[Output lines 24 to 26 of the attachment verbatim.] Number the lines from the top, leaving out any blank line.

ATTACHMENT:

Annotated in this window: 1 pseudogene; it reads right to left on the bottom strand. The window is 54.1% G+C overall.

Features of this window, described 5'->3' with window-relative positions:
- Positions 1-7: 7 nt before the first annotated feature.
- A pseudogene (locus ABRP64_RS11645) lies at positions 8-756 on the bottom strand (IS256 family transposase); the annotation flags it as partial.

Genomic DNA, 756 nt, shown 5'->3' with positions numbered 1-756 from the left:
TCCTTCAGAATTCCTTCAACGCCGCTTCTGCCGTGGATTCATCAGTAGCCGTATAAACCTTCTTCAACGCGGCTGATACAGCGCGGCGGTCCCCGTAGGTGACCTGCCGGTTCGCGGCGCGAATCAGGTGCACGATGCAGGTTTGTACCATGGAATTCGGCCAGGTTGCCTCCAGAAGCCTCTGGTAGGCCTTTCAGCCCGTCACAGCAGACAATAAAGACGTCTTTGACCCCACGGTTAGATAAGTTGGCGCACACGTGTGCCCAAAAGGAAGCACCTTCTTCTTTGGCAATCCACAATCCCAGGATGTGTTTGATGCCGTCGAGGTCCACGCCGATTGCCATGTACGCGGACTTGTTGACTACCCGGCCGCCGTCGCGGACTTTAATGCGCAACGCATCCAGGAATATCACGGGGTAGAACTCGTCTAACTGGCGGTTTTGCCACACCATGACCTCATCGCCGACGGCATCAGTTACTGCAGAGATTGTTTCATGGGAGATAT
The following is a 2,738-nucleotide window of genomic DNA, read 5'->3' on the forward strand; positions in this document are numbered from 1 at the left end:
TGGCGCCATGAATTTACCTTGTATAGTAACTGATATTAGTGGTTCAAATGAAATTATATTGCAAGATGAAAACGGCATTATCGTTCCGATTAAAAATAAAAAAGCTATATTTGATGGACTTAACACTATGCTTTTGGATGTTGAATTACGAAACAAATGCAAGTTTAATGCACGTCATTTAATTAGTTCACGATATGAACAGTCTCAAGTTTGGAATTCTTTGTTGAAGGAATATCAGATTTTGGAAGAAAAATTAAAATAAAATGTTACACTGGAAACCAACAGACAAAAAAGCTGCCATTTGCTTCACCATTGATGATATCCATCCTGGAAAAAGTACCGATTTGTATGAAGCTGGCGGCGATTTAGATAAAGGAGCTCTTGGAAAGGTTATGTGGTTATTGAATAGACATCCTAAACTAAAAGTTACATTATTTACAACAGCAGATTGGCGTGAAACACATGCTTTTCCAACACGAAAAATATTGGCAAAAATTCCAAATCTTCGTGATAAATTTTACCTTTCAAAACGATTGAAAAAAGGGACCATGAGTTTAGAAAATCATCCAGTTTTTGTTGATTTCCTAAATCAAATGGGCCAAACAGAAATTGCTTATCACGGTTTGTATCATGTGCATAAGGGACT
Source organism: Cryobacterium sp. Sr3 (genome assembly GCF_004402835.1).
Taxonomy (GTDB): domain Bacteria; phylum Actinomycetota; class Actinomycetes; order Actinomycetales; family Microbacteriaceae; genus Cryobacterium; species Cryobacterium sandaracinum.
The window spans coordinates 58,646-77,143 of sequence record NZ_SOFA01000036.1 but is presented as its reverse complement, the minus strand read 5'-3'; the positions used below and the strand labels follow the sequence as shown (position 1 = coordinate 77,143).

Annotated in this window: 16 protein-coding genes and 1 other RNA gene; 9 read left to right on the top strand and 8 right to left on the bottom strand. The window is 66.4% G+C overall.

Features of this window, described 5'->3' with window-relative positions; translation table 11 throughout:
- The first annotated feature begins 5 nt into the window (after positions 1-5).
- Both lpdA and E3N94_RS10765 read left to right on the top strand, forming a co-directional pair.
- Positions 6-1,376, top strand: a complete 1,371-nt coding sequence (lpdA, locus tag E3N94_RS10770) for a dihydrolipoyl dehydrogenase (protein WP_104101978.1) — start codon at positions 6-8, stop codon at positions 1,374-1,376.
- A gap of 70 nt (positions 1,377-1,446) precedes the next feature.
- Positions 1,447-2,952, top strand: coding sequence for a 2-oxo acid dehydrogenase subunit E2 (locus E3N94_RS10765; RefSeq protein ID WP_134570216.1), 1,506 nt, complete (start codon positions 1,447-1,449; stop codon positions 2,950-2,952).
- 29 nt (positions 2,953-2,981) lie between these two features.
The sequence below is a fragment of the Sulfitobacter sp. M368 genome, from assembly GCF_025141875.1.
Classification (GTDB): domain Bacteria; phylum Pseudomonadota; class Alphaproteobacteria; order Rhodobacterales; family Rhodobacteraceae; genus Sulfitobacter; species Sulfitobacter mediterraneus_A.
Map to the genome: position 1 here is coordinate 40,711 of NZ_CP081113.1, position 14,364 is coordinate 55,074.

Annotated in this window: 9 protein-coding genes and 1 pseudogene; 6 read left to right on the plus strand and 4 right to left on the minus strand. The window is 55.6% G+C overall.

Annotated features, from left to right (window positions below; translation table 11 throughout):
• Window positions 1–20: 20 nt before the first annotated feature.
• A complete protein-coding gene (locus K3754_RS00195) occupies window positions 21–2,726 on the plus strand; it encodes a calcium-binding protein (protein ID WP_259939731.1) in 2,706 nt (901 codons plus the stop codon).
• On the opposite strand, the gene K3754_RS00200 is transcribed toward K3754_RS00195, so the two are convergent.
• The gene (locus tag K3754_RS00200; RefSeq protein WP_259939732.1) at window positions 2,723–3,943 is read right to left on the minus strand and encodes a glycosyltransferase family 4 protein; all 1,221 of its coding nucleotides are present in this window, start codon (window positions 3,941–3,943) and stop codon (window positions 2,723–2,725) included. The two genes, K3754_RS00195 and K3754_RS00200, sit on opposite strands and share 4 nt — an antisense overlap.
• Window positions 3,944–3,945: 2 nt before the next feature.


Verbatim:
Annotated features, from left to right (window positions below; translation table 11 throughout):
• Window positions 1–20: 20 nt before the first annotated feature.
• A complete protein-coding gene (locus K3754_RS00195) occupies window positions 21–2,726 on the plus strand; it encodes a calcium-binding protein (protein ID WP_259939731.1) in 2,706 nt (901 codons plus the stop codon).